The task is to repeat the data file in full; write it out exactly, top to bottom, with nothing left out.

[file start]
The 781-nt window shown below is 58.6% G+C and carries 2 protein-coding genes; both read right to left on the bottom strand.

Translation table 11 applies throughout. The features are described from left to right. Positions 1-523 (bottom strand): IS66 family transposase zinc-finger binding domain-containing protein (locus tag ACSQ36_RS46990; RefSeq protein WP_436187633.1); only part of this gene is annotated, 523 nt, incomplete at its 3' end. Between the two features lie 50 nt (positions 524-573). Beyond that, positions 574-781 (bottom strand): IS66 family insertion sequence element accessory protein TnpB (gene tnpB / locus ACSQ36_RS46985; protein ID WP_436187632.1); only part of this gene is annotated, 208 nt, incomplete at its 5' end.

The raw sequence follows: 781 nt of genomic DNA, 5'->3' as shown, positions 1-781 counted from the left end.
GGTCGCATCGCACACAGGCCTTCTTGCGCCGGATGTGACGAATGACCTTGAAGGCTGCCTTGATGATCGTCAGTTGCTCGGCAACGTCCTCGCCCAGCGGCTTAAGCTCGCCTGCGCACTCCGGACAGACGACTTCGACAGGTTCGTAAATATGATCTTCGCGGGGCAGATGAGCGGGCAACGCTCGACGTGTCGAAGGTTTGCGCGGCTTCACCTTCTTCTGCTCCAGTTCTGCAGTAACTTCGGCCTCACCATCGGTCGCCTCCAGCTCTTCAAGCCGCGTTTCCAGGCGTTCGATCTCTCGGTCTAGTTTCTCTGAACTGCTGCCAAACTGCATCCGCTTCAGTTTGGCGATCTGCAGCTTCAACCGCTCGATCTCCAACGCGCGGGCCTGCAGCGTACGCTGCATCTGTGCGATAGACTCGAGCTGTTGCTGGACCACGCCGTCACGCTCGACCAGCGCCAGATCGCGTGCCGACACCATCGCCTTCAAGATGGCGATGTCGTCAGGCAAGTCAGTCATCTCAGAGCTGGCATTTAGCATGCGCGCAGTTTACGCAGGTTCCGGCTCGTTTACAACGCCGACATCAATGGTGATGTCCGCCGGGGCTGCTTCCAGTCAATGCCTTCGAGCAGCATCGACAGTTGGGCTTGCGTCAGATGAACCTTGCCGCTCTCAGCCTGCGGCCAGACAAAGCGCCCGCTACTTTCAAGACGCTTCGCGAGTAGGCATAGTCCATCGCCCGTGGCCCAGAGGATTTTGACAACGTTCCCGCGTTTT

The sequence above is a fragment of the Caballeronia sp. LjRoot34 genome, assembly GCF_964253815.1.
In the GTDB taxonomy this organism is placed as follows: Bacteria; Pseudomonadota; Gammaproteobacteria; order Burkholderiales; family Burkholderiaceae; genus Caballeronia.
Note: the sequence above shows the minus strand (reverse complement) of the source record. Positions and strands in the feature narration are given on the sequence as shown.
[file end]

The 781-nt window shown below is 58.6% G+C and carries 2 protein-coding genes; both read right to left on the bottom strand.

Translation table 11 applies throughout. The features are described from left to right. Positions 1-523 (bottom strand): IS66 family transposase zinc-finger binding domain-containing protein (locus tag ACSQ36_RS46990; RefSeq protein WP_436187633.1); only part of this gene is annotated, 523 nt, incomplete at its 3' end. Between the two features lie 50 nt (positions 524-573). Beyond that, positions 574-781 (bottom strand): IS66 family insertion sequence element accessory protein TnpB (gene tnpB / locus ACSQ36_RS46985; protein ID WP_436187632.1); only part of this gene is annotated, 208 nt, incomplete at its 5' end.

The raw sequence follows: 781 nt of genomic DNA, 5'->3' as shown, positions 1-781 counted from the left end.
GGTCGCATCGCACACAGGCCTTCTTGCGCCGGATGTGACGAATGACCTTGAAGGCTGCCTTGATGATCGTCAGTTGCTCGGCAACGTCCTCGCCCAGCGGCTTAAGCTCGCCTGCGCACTCCGGACAGACGACTTCGACAGGTTCGTAAATATGATCTTCGCGGGGCAGATGAGCGGGCAACGCTCGACGTGTCGAAGGTTTGCGCGGCTTCACCTTCTTCTGCTCCAGTTCTGCAGTAACTTCGGCCTCACCATCGGTCGCCTCCAGCTCTTCAAGCCGCGTTTCCAGGCGTTCGATCTCTCGGTCTAGTTTCTCTGAACTGCTGCCAAACTGCATCCGCTTCAGTTTGGCGATCTGCAGCTTCAACCGCTCGATCTCCAACGCGCGGGCCTGCAGCGTACGCTGCATCTGTGCGATAGACTCGAGCTGTTGCTGGACCACGCCGTCACGCTCGACCAGCGCCAGATCGCGTGCCGACACCATCGCCTTCAAGATGGCGATGTCGTCAGGCAAGTCAGTCATCTCAGAGCTGGCATTTAGCATGCGCGCAGTTTACGCAGGTTCCGGCTCGTTTACAACGCCGACATCAATGGTGATGTCCGCCGGGGCTGCTTCCAGTCAATGCCTTCGAGCAGCATCGACAGTTGGGCTTGCGTCAGATGAACCTTGCCGCTCTCAGCCTGCGGCCAGACAAAGCGCCCGCTACTTTCAAGACGCTTCGCGAGTAGGCATAGTCCATCGCCCGTGGCCCAGAGGATTTTGACAACGTTCCCGCGTTTT

The sequence above is a fragment of the Caballeronia sp. LjRoot34 genome, assembly GCF_964253815.1.
In the GTDB taxonomy this organism is placed as follows: Bacteria; Pseudomonadota; Gammaproteobacteria; order Burkholderiales; family Burkholderiaceae; genus Caballeronia.
Note: the sequence above shows the minus strand (reverse complement) of the source record. Positions and strands in the feature narration are given on the sequence as shown.